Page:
The Three Wise Men, Bart Simpson, And Richard Nixon—Christmas In Ecuador
Dec. 15, 2014, Cuenca, Ecuador: The Pase del Niño that takes place every Christmas Eve in Cuenca, Ecuador, is the biggest in Latin America.
Dear Live and Invest Overseas Reader,
For tourists and foreign residents, Cuenca's Christmas Eve Paseo del Niño parade, or Passing of the Child, is a colorful, often bizarre, mixture of the sacred and the profane. To locals, it is a time-honored Christian festival of thanksgiving and homage that combines Catholic and indigenous traditions. Everyone agrees that it's a lot of fun.
The eight-hour-plus procession features floats and decorated cars, many festooned with flowers, fruits and vegetables, empty beer cans and liquor bottles, roasted pigs and chickens. There are also bands, dancers and street performers, stilt-walkers, and various Biblical characters. In recent years, the Three Wise Men have made an appearance on Harley Davidsons and Mary and Joseph have cart-wheeled the length of Calle Simon Bolivar. Everywhere there are children dressed in colorful homemade costumes.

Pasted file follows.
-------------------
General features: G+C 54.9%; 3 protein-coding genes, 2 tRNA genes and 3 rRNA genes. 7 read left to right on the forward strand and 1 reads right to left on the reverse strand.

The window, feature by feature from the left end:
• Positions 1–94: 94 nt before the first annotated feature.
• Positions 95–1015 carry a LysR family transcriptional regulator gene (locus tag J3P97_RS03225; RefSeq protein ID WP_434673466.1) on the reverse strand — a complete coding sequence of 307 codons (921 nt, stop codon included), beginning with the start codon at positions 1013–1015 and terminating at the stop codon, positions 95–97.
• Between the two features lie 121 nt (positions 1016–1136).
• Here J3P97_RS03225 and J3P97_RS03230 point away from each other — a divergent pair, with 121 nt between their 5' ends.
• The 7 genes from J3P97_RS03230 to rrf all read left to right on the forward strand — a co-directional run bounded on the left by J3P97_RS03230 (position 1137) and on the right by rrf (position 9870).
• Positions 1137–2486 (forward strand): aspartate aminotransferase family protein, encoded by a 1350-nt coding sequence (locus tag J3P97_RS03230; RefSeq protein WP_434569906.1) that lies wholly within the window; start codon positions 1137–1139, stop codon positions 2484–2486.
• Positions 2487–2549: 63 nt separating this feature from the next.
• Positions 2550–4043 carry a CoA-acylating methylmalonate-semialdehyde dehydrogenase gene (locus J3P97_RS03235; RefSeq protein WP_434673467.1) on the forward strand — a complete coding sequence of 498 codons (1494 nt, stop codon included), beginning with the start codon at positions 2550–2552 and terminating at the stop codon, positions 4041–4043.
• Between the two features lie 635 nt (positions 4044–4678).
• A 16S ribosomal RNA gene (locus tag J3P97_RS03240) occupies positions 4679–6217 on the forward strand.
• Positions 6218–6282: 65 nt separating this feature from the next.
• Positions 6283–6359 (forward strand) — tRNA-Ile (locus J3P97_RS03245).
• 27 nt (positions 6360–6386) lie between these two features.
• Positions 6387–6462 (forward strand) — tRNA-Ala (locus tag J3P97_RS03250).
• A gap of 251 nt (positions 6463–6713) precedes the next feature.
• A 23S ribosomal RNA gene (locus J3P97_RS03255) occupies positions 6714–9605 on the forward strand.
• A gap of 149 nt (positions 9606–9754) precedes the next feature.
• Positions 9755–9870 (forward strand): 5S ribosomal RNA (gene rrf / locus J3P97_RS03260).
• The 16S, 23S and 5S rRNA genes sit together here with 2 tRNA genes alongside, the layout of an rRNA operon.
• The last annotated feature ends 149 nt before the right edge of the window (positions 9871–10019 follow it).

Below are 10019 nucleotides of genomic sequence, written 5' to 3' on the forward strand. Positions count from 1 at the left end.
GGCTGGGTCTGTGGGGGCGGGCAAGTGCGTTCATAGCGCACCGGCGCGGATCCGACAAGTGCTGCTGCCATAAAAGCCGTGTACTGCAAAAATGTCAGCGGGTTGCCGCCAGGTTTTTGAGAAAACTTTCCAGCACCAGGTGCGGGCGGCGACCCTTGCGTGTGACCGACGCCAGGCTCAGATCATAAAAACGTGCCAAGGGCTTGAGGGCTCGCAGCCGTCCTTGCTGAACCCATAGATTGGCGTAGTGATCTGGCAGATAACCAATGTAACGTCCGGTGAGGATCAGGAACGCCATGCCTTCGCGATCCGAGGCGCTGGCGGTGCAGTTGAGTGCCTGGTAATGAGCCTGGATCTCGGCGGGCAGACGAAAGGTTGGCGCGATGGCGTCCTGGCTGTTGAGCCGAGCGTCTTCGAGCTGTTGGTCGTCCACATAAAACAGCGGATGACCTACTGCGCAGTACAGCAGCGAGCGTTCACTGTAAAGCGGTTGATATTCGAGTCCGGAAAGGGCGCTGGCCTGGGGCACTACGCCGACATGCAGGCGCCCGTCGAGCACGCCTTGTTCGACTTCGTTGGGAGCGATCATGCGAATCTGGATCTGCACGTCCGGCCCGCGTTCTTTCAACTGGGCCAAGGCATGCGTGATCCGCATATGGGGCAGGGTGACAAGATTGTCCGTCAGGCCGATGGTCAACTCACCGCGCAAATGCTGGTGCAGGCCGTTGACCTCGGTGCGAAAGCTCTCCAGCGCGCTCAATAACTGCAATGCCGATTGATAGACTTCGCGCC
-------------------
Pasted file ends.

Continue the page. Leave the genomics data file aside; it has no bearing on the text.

Introduced to Latin America by the Spanish almost 500 years ago, the Paseo del Niño is a Christmas celebration in which likenesses of the infant Jesus are carried through towns and villages. In Ecuador, the tradition remains strongest in the Andean region. Organizers of the Cuenca parade claim that theirs is the largest Paseo del Niño in all of Latin America; as many as 50,000 will participate in the procession, with about 200,000 more watching from sidewalks, balconies, and rooftops.